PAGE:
The Ewing Green Team Launches It All Adds Up to Cleaner Air” Campaign Challenging Ewing Residents to Reduce Vehicle Idling

Vehicle exhaust is the leading source of hazardous air pollution in New Jersey, adding to rising rates of childhood asthma

Parents who idle their cars while dropping off and picking up their children at school probably aren’t aware that they may be putting their children at serious health risk.  With their “It All Adds Up to Cleaner Air” campaign, part of a nationwide effort to educate the public about the dangers of vehicle exhaust, the Ewing Green Team is asking parents to help keep Ewing kids healthy by turning off their car engines.

Did You Know?

Vehicle emissions are a major cause of air pollution, which contributes to increased rates of asthma, cancer, as well as other respiratory problems, reproductive effects, birth defects and other serious health effects.   Our kids are exposed to some of the most excessive exhaust fumes in their daily trips to and from school.  A February 2001 study, No Breathing in the Aisles, by the Natural Resources Defense Council (NRDC) and the Coalition for Clean Air found that “children who ride a diesel school bus may be exposed to up to four times more toxic diesel exhaust than someone traveling in a car directly in front of it.  The study found that excess exhaust levels on school buses were 23 to 46 times higher than levels considered to be a significant cancer risk according to the U.S Environmental Protection Agency and federal guidelines.”

Why Not Idle?

Protect yourself and your passengers.  Exposure to your vehicle’s exhaust is much higher inside your vehicle than outside and is especially true when the car is idling. So if you are sitting idling in your car in a line at your Bank’s drive up teller or drive thru or whatever, Turn It Off!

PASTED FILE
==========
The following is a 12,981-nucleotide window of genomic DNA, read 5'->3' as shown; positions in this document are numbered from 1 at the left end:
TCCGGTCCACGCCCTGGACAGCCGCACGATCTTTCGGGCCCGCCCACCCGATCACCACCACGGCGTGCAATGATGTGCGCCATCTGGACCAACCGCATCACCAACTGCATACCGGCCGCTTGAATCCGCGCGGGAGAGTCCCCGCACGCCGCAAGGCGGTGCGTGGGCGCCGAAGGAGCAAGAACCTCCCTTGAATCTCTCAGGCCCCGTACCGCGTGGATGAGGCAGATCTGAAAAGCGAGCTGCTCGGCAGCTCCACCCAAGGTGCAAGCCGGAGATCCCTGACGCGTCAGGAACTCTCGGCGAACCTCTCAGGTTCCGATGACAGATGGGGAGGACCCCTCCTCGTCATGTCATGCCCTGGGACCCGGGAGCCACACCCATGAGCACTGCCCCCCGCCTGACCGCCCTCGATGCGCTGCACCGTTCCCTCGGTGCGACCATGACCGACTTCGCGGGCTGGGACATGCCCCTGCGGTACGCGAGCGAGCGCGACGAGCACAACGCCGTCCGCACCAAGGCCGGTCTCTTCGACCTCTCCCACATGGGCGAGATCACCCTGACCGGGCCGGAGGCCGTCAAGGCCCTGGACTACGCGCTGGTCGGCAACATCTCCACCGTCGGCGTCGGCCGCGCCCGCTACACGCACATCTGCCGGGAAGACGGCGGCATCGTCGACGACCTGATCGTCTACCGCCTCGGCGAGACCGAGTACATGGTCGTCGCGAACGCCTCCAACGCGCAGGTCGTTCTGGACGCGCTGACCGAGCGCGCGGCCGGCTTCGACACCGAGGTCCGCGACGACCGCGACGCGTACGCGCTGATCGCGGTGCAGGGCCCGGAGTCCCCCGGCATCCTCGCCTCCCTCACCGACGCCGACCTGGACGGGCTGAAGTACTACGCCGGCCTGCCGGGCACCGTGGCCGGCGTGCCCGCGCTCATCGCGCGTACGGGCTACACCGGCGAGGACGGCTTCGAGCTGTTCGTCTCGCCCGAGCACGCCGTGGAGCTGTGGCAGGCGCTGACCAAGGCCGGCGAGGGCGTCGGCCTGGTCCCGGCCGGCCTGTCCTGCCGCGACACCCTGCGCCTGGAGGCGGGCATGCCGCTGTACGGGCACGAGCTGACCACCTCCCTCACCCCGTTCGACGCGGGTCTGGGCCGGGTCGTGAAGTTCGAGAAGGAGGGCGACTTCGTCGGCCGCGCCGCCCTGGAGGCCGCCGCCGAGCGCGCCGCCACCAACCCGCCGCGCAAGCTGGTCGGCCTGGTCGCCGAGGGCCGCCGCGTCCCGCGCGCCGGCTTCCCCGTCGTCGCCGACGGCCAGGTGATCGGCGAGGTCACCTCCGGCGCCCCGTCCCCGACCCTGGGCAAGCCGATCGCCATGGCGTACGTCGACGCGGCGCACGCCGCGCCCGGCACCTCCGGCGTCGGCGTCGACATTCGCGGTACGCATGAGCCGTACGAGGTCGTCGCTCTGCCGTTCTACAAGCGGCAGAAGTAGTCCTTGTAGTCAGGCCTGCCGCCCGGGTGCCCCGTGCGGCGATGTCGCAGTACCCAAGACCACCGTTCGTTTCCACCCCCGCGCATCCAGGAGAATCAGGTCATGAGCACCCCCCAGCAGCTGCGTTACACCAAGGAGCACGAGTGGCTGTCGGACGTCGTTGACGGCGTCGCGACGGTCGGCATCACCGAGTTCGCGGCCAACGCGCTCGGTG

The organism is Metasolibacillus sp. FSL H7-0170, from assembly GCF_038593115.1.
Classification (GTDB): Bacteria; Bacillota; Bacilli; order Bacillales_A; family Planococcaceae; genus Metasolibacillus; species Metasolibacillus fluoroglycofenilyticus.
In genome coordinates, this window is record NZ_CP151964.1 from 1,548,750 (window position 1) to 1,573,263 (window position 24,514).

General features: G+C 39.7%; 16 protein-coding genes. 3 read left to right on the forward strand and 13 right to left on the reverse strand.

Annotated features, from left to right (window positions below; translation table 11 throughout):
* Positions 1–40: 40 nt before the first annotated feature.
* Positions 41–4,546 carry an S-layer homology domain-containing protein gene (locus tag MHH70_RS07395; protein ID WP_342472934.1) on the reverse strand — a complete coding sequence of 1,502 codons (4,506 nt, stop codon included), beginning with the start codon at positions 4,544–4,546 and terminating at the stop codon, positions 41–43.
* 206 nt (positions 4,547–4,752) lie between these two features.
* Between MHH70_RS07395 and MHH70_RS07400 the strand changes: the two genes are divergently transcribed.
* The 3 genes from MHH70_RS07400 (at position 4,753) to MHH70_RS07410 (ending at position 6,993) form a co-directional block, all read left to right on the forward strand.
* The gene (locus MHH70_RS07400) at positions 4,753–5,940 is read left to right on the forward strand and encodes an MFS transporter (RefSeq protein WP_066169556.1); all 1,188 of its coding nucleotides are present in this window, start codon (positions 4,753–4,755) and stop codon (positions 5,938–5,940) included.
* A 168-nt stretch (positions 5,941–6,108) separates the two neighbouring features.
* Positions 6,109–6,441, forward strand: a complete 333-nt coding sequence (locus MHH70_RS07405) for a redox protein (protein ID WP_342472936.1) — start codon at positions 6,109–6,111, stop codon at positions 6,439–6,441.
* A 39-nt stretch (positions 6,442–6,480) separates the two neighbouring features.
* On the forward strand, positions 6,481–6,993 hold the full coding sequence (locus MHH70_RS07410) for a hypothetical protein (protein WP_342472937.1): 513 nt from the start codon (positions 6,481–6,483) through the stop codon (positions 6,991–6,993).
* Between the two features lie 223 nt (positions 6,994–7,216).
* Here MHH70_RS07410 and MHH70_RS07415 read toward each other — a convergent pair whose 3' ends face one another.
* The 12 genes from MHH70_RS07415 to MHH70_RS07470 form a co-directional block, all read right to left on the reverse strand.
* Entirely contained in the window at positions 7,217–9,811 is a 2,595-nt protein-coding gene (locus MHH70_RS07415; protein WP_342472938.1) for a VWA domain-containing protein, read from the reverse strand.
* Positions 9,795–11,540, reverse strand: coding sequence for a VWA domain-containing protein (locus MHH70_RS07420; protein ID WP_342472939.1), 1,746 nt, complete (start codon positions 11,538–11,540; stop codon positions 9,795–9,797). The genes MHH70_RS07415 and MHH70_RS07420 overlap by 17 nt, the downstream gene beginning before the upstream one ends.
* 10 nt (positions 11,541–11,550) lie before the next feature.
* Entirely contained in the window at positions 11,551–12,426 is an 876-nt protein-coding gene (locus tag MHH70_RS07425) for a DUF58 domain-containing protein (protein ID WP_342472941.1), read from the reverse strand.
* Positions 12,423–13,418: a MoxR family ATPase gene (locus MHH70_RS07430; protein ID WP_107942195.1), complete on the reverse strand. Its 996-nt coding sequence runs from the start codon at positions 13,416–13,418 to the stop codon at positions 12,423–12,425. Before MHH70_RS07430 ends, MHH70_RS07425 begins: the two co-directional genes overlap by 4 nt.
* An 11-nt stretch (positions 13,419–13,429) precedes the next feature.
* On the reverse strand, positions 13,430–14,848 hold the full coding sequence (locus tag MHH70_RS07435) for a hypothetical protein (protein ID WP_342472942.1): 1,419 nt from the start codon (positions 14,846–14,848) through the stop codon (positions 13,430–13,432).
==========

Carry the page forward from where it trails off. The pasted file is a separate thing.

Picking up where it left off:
Protect your vehicle.  Another little known fact is that excessive idling can actually damage your engine, so turning your engine off might help you avoid expensive engine repairs.  Idling more than 10 seconds also uses more fuel than restarting the engine.  Manufacturers assure that frequent restarting won’t harm an engine.

Protect the Environment.  By turning off your engines you can reduce pollutants that contribute to climate change and cause smog.  Each gallon of gas produces 19 pounds of carbon dioxide which is the principal greenhouse gas that contributes to climate change and pollution.

Save Money.  Vehicles that idle 10 minutes per day waste more than 29 gallons of fuel each year. Do the math. At $3.50 per gallon, that’s over $101 wasted per year.[1]

It’s the law.  Idling more than 3 minutes is against the law in NJ.[2] Ewing Township has also adopted an anti-idling resolution to protect our citizens.  You can help us keep our town clean, improve local air quality, and save money by conserving fuel and reducing health care costs.

“The health of our kids rests on all of our shoulders,” said Peter Boughton, Chairman of the Ewing Green Team. “It is estimated that in just one month, the average driver picking up and dropping off their child generates three pounds of emissions.  Just by turning off the ignition, we can make a huge difference in the quality of air we breathe.”

The Ewing Green Team asks that Ewing residents join in our efforts to promote a healthier Ewing by adhering to the following guidelines: (1) if you are going to wait more than 10 seconds, turn your vehicle off, (2) educate others about the effects of idling and (3) report diesel vehicles idling more than 3 minutes by calling (877) WARNDEP.    Take the Green Team‘s anti-idling pledge at https://ewinggreenteam.wordpress.com/pledge/

If you are interested in promoting a more sustainable Ewing, join the Ewing Green Team at our meetings on the 4th Wednesday of each month at 7 p.m. at the Ewing Senior and Community Center, 999 Lower Ferry Road, Ewing Twp.   If you would like to learn more about us, please check out our website at https://ewinggreenteam.wordpress.com/.   Contact the Green Team at ewinggreenteam@gmail.com.

[1]http://www.epa.gov/region8/air/rmcdc/IdleFreeSchoolsPresentation.pdf

[2] http://www.state.nj.us/dep/aqm/Sub15v2002-12-26.pdf